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Beached whale, already near death, is euthanized with 6-foot needle

Endangered SpeciesEnvironmental IssuesTampaConservation

A beached whale that stranded itself off the coast near Tampa, Fla., early Thursday was euthanized later in the day, but not before attracting hundreds of onlookers.

The 30-foot sperm whale was about 20 feet offshore and near death already,  the Associated Press reported.

The whale, a deep-water species that has no business coming close to shore, was already skin and bones and didn't move significantly in the time it was observed, a Florida Fish and Wildlife Conservation Commission spokesman told the AP.

In the early afternoon, a strong sedative was administered to the animal and then a six-foot needle was plunged into its chest cavity and a drug was injected to stop its heart, according to WTSP Channel 10 News.

"It's horrible, really. I'm an animal lover and it's just so sad," Sue Sciara of Chicago, who was among those gathered on the beach, told the station.

A marine biologist told the station that although the needle was "large and scary," the procedure was actually humane and had been used before on large whales.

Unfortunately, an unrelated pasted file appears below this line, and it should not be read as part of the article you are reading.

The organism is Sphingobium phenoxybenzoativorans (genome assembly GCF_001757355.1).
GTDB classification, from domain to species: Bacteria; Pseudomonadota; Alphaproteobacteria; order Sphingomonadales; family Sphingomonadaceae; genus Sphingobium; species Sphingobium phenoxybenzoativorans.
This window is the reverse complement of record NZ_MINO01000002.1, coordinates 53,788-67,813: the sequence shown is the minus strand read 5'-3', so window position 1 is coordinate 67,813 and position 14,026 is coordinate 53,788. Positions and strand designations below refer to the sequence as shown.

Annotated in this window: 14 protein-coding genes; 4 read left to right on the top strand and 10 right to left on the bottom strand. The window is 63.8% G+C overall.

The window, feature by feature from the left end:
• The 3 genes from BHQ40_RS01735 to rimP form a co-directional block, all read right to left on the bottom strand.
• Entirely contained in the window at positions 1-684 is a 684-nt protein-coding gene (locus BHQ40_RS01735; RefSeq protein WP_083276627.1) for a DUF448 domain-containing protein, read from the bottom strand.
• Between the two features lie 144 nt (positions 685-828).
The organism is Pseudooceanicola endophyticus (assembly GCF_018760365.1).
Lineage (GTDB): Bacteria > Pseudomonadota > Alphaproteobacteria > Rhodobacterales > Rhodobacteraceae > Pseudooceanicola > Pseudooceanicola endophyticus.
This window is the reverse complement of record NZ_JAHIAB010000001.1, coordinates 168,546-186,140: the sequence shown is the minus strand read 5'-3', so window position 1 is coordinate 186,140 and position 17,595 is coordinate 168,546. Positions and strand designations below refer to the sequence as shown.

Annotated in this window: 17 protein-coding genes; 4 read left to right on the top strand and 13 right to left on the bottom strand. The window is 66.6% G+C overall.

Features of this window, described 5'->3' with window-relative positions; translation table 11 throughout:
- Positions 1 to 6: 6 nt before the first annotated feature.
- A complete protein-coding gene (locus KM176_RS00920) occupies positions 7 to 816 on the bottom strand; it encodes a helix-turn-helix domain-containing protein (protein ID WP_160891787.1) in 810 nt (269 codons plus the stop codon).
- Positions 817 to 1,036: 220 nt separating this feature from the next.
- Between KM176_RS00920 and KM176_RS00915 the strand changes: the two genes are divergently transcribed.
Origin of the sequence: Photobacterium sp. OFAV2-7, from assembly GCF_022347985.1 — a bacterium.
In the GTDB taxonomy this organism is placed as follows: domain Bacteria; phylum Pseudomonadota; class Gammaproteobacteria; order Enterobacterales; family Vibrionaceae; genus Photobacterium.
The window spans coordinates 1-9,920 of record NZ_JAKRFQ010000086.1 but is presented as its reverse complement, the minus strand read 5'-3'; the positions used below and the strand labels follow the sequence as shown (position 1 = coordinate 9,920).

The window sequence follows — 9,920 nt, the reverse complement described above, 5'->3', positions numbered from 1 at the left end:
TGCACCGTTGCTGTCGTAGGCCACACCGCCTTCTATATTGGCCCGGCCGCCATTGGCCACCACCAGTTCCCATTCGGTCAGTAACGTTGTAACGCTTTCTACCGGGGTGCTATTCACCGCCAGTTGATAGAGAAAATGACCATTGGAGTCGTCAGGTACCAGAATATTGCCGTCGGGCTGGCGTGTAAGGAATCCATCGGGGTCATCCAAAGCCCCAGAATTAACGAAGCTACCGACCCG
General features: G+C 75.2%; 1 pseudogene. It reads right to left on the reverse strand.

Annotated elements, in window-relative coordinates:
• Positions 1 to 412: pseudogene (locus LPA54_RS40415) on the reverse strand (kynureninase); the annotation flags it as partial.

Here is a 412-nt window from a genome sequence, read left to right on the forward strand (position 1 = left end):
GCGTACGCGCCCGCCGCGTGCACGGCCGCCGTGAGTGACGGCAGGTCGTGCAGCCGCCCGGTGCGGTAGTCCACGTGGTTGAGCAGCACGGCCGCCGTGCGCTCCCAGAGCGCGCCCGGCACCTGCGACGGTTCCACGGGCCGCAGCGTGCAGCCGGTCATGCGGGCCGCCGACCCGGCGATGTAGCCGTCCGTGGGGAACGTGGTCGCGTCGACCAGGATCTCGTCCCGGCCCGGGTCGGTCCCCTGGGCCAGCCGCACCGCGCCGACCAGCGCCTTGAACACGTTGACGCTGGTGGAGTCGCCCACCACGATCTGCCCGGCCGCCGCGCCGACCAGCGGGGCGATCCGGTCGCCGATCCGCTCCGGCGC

Also, in somewhat historical beached-whale news, George Thomas Thornton, the man who in 1970 blew up a 45-foot whale carcass on an Oregon beach, reportedly died Sunday at age 84.

Thornton, who worked for the state's transportation department at the time and was charged with removing the stinking carcass from the beach, opted after consultations with munitions experts to use a half-ton of dynamite on the whale, with the idea of blowing it in little bits out to sea, the AP reported. Other less dramatic methods such as burial and burning had been ruled out.

Problem was, the whale didn't disintegrate into small pieces as planned but rather sent huge pieces of the carcass flying all over the beach and out to a crowd of about 75 media members and other onlookers who'd gathered about a quarter-mile away to see it happen. One chunk reportedly landed on a parked car, doing serious damage to the vehicle.

The ultimate result? TV news videos that may have been among the first to qualify as viral.

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